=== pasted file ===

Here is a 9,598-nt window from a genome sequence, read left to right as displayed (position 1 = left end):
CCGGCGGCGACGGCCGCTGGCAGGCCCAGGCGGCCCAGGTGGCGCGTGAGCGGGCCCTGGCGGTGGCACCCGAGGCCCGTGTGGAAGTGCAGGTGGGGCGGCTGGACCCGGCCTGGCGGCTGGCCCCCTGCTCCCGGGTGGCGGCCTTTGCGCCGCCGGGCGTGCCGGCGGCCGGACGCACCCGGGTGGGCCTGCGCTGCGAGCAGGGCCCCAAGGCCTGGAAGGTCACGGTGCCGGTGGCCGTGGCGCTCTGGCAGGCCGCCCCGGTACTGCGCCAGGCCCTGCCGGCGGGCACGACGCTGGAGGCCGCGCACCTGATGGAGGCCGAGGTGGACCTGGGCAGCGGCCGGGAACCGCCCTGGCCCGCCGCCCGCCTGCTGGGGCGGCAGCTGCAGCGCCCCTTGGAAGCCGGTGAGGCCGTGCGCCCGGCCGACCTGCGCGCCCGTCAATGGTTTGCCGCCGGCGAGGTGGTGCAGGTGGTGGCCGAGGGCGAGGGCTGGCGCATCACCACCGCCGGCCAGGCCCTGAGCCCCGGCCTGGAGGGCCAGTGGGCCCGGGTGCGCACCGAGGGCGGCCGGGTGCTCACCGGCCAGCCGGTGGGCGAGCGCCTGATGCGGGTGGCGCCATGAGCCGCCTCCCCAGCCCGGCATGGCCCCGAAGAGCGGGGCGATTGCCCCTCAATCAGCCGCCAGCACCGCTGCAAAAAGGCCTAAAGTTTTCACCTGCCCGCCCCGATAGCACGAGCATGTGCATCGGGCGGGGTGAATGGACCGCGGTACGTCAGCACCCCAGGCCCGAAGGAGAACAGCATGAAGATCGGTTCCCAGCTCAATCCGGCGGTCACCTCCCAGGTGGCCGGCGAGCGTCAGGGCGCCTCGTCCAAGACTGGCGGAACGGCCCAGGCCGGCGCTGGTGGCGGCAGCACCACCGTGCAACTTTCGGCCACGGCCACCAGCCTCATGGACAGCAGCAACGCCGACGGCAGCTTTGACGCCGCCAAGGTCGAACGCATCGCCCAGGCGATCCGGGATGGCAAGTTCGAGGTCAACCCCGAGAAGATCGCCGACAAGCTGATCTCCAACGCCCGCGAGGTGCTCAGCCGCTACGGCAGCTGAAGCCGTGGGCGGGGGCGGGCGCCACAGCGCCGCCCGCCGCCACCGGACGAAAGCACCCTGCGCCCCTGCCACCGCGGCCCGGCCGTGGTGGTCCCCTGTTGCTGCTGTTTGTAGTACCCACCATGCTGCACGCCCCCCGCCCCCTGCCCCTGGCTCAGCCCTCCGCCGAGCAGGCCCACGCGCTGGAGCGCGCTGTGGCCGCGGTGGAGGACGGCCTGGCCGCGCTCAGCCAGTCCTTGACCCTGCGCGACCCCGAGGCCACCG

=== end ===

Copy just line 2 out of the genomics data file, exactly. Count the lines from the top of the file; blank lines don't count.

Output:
CCGGCGGCGACGGCCGCTGGCAGGCCCAGGCGGCCCAGGTGGCGCGTGAGCGGGCCCTGGCGGTGGCACCCGAGGCCCGTGTGGAAGTGCAGGTGGGGCGGCTGGACCCGGCCTGGCGGCTGGCCCCCTGCTCCCGGGTGGCGGCCTTTGCGCCGCCGGGCGTGCCGGCGGCCGGACGCACCCGGGTGGGCCTGCGCTGCGAGCAGGGCCCCAAGGCCTGGAAGGTCACGGTGCCGGTGGCCGTGGCGCTCTGGCAGGCCGCCCCGGTACTGCGCCAGGCCCTGCCGGCGGGCACGACGCTGGAGGCCGCGCACCTGATGGAGGCCGAGGTGGACCTGGGCAGCGGCCGGGAACCGCCCTGGCCCGCCGCCCGCCTGCTGGGGCGGCAGCTGCAGCGCCCCTTGGAAGCCGGTGAGGCCGTGCGCCCGGCCGACCTGCGCGCCCGTCAATGGTTTGCCGCCGGCGAGGTGGTGCAGGTGGTGGCCGAGGGCGAGGGCTGGCGCATCACCACCGCCGGCCAGGCCCTGAGCCCCGGCCTGGAGGGCCAGTGGGCCCGGGTGCGCACCGAGGGCGGCCGGGTGCTCACCGGCCAGCCGGTGGGCGAGCGCCTGATGCGGGTGGCGCCATGAGCCGCCTCCCCAGCCCGGCATGGCCCCGAAGAGCGGGGCGATTGCCCCTCAATCAGCCGCCAGCACCGCTGCAAAAAGGCCTAAAGTTTTCACCTGCCCGCCCCGATAGCACGAGCATGTGCATCGGGCGGGGTGAATGGACCGCGGTACGTCAGCACCCCAGGCCCGAAGGAGAACAGCATGAAGATCGGTTCCCAGCTCAATCCGGCGGTCACCTCCCAGGTGGCCGGCGAGCGTCAGGGCGCCTCGTCCAAGACTGGCGGAACGGCCCAGGCCGGCGCTGGTGGCGGCAGCACCACCGTGCAACTTTCGGCCACGGCCACCAGCCTCATGGACAGCAGCAACGCCGACGGCAGCTTTGACGCCGCCAAGGTCGAACGCATCGCCCAGGCGATCCGGGATGGCAAGTTCGAGGTCAACCCCGAGAAGATCGCCGACAAGCTGATCTCCAACGCCCGCGAGGTGCTCAGCCGCTACGGCAGCTGAAGCCGTGGGCGGGGGCGGGCGCCACAGCGCCGCCCGCCGCCACCGGACGAAAGCACCCTGCGCCCCTGCCACCGCGGCCCGGCCGTGGTGGTCCCCTGTTGCTGCTGTTTGTAGTACCCACCATGCTGCACGCCCCCCGCCCCCTGCCCCTGGCTCAGCCCTCCGCCGAGCAGGCCCACGCGCTGGAGCGCGCTGTGGCCGCGGTGGAGGACGGCCTGGCCGCGCTCAGCCAGTCCTTGACCCTGCGCGACCCCGAGGCCACCG